Whores 1.5 Chapter 6

.06 The Janes

A truck pulled up to the curb as the Janes arrived at the sidewalk that hemmed the park. Jane averted her gaze and diverted down the street, with Janey on her heels. She heard the sound of a car door open, and a man’s footsteps, and tensed. “It’s okay,” Janey whispered into her ear, “just keep walking.”

“Excuse me!” she heard a man yell not ten feet behind them. Janey pulled her along like they were a team of sled dogs. “Just what the hell do think you’re doing?” this time she recognized the voice, their ‘dad,’ Mitchell. She had never heard him so angry, belligerent, menacing. She knew him as the sweet man who held her as she cried when she first came to the clinic, not because she was ashamed to be there, but because of how terrifying the thought of being discovered either coming or going was.

Even as they gained distance his voice seemed to grow; his words were nearly unintelligible, almost the snarling bark of an angry dog. “I watched you, stalking two nice young ladies through the park. At your age? You should be ashamed of yourself. This is a family park. We don’t appreciate perverts following girls around. Yeah, creep away. Pervert!”

Jane heard the truck door slam, and heard the engine gun as the vehicle roared away. They didn’t stop walking until they rounded a corner, with a building between them and the park. Jane collapsed against the red brick of the building, gasping for air. “He wasn’t supposed to do that,” she wheezed.

“It worked,” Janey said. “If he was a creep, he’s creeping elsewhere. If he was a cop, the attention made him worry more about his cover than what we were up to.”

“And what if he goes and checks the drop? Then we’re blown and so is Mitchell.”

Fuck,” Janey said. “What do we do?”

Jane exhaled out angrily, pushed off the wall, and yanked them by the hand. “First off, we keep moving. Mitch should circle to make sure no one touches the drop. But… she’s already been there. The coin… it was there, like it was supposed to be. Whenever she checks the drop, she flips the coin. It was tails up, so she’s already been there today. I left the message anyway, just in case some kid or parent happened to turn it over, but… I’m pretty sure we missed our chance to head her off.“

“Maybe,” Janey said. “But from what they said about her… she’s bound to be savvy. When I was just a baby, still, you know, figuring things out, I met an elder. I mean, she wasn’t much older than me, now, but… she was a sex worker, because she lost her office job when hormones got harder to come by, and she couldn’t pass as easily. But she was smart. People hate us, people hate sex workers, she told me once the world was always looking for a place to stick the knife, so she had to be five steps ahead of everyone. Sex workers are survivors, is what I’m saying, in a way most people can’t even start to understand.”

“What are you saying?”

Janey laughed lightly. “I’m saying I’m terrified of the cops, but I’m going to that bolt-hole. If we can get her out, I’m going to. But… if you want, you can get back in Mitch’s truck.”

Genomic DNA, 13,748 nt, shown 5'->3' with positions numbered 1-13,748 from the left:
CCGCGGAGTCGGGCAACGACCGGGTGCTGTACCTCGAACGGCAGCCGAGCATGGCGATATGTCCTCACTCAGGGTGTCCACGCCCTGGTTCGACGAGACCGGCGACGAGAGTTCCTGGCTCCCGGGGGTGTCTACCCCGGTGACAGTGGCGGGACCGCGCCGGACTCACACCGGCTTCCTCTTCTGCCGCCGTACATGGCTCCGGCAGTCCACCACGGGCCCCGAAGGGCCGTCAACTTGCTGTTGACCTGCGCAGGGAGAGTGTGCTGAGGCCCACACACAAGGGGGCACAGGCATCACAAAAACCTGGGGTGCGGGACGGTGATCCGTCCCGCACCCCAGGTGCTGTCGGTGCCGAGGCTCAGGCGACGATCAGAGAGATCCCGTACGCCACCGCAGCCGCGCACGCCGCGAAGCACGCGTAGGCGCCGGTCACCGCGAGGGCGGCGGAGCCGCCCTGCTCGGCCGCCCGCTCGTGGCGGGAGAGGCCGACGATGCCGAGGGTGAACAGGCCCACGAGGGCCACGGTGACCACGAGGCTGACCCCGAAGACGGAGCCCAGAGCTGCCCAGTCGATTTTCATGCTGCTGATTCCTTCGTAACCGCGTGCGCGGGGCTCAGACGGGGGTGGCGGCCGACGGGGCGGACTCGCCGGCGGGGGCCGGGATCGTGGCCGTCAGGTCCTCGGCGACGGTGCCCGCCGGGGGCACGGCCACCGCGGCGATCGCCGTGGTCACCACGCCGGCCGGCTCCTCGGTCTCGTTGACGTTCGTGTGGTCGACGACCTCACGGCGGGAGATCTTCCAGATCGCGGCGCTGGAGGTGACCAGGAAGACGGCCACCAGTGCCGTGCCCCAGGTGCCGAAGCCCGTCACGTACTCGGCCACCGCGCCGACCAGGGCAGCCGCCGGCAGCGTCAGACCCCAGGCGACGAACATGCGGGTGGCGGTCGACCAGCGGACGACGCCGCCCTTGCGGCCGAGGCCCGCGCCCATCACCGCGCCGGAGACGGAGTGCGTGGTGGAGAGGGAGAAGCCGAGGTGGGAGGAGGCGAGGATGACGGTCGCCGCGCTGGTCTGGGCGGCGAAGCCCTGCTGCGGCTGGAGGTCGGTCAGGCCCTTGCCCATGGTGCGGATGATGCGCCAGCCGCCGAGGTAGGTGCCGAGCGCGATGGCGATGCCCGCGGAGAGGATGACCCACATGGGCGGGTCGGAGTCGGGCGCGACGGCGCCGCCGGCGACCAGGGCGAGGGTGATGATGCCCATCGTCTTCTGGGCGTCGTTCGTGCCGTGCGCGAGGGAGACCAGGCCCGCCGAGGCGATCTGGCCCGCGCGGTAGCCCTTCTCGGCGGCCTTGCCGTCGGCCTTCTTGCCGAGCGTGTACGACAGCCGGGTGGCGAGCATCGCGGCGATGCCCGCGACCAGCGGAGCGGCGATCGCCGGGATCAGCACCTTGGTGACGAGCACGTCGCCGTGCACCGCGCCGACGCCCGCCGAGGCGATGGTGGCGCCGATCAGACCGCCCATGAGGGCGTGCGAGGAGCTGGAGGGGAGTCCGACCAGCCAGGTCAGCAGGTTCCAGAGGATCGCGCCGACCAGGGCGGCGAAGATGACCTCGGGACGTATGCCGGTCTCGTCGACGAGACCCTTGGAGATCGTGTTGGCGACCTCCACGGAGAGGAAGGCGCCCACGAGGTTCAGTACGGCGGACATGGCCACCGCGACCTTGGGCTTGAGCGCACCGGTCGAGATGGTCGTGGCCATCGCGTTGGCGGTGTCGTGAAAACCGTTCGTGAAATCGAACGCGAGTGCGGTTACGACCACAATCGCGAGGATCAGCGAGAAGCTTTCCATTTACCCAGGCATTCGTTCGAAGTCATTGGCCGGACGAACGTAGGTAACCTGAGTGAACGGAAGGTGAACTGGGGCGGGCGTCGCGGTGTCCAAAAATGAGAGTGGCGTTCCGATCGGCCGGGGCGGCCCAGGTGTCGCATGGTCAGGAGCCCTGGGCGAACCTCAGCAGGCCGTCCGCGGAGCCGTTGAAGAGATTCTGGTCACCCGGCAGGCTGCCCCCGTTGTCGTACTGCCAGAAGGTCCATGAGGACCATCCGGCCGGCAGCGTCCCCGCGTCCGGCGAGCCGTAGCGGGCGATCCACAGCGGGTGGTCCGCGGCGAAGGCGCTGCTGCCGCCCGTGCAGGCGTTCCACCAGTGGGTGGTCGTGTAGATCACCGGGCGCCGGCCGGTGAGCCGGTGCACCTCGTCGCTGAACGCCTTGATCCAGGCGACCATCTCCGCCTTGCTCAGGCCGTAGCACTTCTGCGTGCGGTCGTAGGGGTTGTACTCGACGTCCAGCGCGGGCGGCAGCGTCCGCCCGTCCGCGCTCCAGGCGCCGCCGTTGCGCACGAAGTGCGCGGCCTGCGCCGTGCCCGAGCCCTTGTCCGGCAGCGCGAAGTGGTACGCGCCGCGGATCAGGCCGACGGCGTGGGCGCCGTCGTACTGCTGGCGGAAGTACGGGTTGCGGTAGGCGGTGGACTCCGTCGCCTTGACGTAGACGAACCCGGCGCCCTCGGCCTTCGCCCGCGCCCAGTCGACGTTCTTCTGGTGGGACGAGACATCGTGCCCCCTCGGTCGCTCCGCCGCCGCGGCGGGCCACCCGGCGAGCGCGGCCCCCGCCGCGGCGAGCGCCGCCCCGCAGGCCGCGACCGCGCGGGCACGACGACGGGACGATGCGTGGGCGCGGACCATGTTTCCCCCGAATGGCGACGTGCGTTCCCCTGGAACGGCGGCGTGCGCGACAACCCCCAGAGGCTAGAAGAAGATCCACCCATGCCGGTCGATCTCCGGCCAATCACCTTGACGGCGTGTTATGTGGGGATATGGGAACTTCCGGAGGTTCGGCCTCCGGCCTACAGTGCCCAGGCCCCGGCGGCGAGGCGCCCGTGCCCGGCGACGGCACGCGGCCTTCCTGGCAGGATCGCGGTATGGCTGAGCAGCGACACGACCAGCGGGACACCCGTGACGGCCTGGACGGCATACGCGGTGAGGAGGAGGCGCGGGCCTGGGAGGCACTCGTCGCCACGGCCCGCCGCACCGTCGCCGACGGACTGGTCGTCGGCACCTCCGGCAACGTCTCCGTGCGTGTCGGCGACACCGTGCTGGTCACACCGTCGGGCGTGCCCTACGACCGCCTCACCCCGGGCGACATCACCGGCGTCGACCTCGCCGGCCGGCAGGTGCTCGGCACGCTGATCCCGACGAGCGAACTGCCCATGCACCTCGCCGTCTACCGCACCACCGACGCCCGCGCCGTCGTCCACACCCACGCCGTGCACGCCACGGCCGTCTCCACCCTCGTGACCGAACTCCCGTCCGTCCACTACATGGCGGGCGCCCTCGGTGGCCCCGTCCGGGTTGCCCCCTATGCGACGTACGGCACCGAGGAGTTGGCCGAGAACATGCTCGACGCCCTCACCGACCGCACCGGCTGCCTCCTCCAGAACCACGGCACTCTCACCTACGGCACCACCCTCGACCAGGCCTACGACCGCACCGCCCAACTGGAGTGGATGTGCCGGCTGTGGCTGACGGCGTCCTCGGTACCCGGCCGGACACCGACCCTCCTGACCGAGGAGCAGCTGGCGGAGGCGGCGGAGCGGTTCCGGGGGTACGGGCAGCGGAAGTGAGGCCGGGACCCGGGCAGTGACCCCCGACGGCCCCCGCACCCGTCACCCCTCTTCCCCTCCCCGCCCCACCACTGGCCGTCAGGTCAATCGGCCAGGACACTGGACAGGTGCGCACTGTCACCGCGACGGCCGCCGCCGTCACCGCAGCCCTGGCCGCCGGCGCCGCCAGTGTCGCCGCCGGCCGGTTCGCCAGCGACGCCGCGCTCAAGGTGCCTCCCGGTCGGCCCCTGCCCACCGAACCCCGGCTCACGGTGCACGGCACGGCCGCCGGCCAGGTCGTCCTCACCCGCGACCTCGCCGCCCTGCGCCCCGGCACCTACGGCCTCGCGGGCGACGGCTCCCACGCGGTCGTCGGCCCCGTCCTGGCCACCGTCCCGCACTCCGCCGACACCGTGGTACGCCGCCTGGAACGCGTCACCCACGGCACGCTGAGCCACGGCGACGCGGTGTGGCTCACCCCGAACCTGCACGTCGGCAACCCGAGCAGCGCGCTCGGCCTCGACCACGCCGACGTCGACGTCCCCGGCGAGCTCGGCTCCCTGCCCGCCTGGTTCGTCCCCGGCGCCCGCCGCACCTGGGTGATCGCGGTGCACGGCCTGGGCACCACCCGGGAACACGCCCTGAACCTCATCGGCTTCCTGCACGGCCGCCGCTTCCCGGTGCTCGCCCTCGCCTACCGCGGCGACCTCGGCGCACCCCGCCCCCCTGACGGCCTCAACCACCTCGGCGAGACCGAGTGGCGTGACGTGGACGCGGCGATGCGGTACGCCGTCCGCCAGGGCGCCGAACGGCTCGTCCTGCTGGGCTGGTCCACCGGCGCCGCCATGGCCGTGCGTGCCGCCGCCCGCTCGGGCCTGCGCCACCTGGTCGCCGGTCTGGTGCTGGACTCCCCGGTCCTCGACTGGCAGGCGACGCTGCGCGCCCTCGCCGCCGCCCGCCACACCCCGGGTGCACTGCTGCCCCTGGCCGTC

“Hey,” Jane spun around, and cupped their cheek, “I appreciate the pep talk, and you wanting to protect me, but there is no way I’m letting you go in there alone. Besides, we’re here.”

The apartment building was painted a creamy blue. Jane led them to the last corner apartment on the ground floor. She found the key where Jezebel said it would be, on top of the doorframe. The key fit, and the door opened with barely a jostle of the knob.

“Hello?” Janey called through the still apartment. They bolted the door, noting that it was a different color to the knob. They parted, Janey stopping in the bathroom, while Jane proceeded deeper inside. The bed wasn’t touched. The living space seemed only partly lived-in, like a hotel room minutes after check in. “No sign of her, not in the kitchen, either,” Janey said, rejoining her.

“No signs of struggle, at least. She just hasn’t been here. Got the message?”

Janey reached into their shirt, and produced a piece of paper, folded four times. “And this will mean something to her?”

“Yeah. It’s not in code. It’s just protocol. She’ll recognize the letter, and know that it means to proceed to the extraction point.”

“Yeah… I think I was freaked out enough when they were talking I lost several minutes.”

“I figured,” Jane said. “Your heartbeat hammering through your palm felt like I was being jabbed with a nail.”

“Maybe my hand was just happy to see you,” Janey said, before tensing. There was a soft knock at the door. “Shit. Whatever happens, stay behind me, okay?” Janey squared to the door, raising their fists.

“Suddenly you’re a spinached-up Popeye?”

“I’m butchbidextrous,” they said, but their usual lightness and humor was drained from their voice.

“Hey!” they heard, a whisper, but somehow yelled, from the opposite side of the apartment as the front door. It was Mitchell, speaking to them through a window cracked open enough to let in a breeze. “Come on.”

The knocking at the front door became louder, more urgent. Jane helped Mitch open the window. “Come on,” he said, and supported her as Janey boosted her through. “You, too,” Mitch said, as Janey slid over the door frame.

Mitch’s truck was parked a few feet away, the engine still running. He got in the driver’s side, and gently slid the door closed, giving it one final, firm tug to engage the lock. “Like that,” he said, “to cut down the noise.” Jane slid across the bench, and Janey in after her, then they closed the door as Mitch had shown them.

“This was my fault,” Mitch said as he pulled away. “I screwed it up yelling at the creep in the park.”

“Or maybe it bought us time to make it here,” Jane said. “And we don’t know it was the cops at the door. Neither of us look like an older Black woman. Could have been the super checking in, or a nosy neighbor.”